One of the mysteries of the English language finally explained.
If too many people are involved in a task or activity, it will not be done well.
- ‘Do too many cooks spoil the broth in the Rathbun household?’
- ‘It is rightly said that too many cooks spoil the broth.’
- ‘We've heard: too many cooks spoil the broth: just this time it cannot be true.’
- ‘And so it looks as though it was a case of too many cooks spoil the broth.’
- ‘Aside from the inappropriateness of such instigation, too many cooks spoil the broth in monetary policies.’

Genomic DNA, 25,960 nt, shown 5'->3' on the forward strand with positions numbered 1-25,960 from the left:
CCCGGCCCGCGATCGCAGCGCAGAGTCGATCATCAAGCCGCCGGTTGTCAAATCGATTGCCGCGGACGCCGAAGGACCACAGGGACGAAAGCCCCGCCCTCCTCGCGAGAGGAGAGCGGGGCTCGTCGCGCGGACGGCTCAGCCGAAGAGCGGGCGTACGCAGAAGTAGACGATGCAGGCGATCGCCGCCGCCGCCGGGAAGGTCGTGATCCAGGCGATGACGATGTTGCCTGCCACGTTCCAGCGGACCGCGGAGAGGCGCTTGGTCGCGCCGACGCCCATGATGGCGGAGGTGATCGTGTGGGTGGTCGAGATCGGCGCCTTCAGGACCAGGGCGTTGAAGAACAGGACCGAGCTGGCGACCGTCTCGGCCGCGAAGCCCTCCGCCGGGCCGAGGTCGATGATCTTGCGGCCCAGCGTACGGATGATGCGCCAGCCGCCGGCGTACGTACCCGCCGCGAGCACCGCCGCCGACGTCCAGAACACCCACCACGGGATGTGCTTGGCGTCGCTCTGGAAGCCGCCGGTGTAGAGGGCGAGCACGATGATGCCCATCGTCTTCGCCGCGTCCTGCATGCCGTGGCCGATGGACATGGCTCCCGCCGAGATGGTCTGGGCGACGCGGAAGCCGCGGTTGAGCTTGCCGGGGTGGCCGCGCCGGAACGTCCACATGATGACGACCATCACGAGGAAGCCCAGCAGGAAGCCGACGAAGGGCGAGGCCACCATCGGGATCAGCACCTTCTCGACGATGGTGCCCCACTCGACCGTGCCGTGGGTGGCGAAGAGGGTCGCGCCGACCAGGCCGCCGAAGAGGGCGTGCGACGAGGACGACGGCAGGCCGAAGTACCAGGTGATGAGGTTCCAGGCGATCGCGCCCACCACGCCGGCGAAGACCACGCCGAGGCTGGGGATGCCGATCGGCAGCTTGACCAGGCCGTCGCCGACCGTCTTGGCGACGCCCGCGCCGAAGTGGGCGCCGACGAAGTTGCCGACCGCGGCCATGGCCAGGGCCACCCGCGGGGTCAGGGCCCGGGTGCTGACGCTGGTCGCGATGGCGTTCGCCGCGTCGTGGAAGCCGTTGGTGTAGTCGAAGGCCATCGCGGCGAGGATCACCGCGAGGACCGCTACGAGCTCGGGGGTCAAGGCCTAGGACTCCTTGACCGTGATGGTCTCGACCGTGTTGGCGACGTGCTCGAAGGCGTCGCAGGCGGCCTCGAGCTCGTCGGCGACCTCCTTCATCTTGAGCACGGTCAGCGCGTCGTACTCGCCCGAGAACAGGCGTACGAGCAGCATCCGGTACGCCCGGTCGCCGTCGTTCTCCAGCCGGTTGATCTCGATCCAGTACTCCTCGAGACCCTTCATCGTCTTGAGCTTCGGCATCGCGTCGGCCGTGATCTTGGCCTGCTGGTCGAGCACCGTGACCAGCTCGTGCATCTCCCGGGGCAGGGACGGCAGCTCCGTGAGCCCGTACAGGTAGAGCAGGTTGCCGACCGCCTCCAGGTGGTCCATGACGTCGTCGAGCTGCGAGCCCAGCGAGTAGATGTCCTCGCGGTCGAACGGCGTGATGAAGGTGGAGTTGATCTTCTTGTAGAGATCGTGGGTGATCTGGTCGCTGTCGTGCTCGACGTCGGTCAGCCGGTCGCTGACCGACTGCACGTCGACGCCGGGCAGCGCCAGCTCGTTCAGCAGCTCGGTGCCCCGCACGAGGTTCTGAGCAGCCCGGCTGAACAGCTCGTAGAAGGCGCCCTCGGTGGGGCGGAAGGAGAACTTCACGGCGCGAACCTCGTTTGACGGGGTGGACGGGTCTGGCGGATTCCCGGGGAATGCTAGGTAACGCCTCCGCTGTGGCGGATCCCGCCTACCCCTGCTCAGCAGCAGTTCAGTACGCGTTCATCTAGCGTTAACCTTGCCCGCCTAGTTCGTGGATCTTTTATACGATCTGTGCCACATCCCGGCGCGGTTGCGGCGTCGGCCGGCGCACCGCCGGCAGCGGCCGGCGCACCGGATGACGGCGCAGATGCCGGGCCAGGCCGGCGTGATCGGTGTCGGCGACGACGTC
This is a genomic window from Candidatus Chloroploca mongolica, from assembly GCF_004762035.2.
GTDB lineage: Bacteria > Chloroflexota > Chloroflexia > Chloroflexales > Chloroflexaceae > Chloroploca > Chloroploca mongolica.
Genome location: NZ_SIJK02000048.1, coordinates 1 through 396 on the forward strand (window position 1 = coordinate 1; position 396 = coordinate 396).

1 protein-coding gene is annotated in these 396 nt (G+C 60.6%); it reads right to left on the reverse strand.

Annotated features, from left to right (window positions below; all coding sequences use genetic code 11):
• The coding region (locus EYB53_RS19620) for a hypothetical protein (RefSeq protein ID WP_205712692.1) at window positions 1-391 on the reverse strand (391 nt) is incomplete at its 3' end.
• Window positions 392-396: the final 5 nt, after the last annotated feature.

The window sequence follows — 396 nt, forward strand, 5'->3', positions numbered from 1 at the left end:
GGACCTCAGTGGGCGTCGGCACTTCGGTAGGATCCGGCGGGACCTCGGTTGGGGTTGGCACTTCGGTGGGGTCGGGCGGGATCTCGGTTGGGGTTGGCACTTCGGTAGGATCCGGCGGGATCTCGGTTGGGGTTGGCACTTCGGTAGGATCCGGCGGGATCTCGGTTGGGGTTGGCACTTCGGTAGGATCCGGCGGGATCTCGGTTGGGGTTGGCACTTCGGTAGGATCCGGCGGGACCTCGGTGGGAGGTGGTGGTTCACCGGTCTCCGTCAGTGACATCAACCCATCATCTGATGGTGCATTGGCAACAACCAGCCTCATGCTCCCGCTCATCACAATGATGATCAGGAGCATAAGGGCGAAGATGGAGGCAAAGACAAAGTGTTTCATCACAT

- ‘Just when you are thinking too many cooks spoil the broth, suddenly someone will remind you that many hands make light work.’
- ‘There is no such thing as too many cooks spoil the broth when it comes to making soup for the homeless, and the Salvation Army know this.’
- ‘Remember, too many cooks spoil the broth, but think of the concept that two heads are better than one!’
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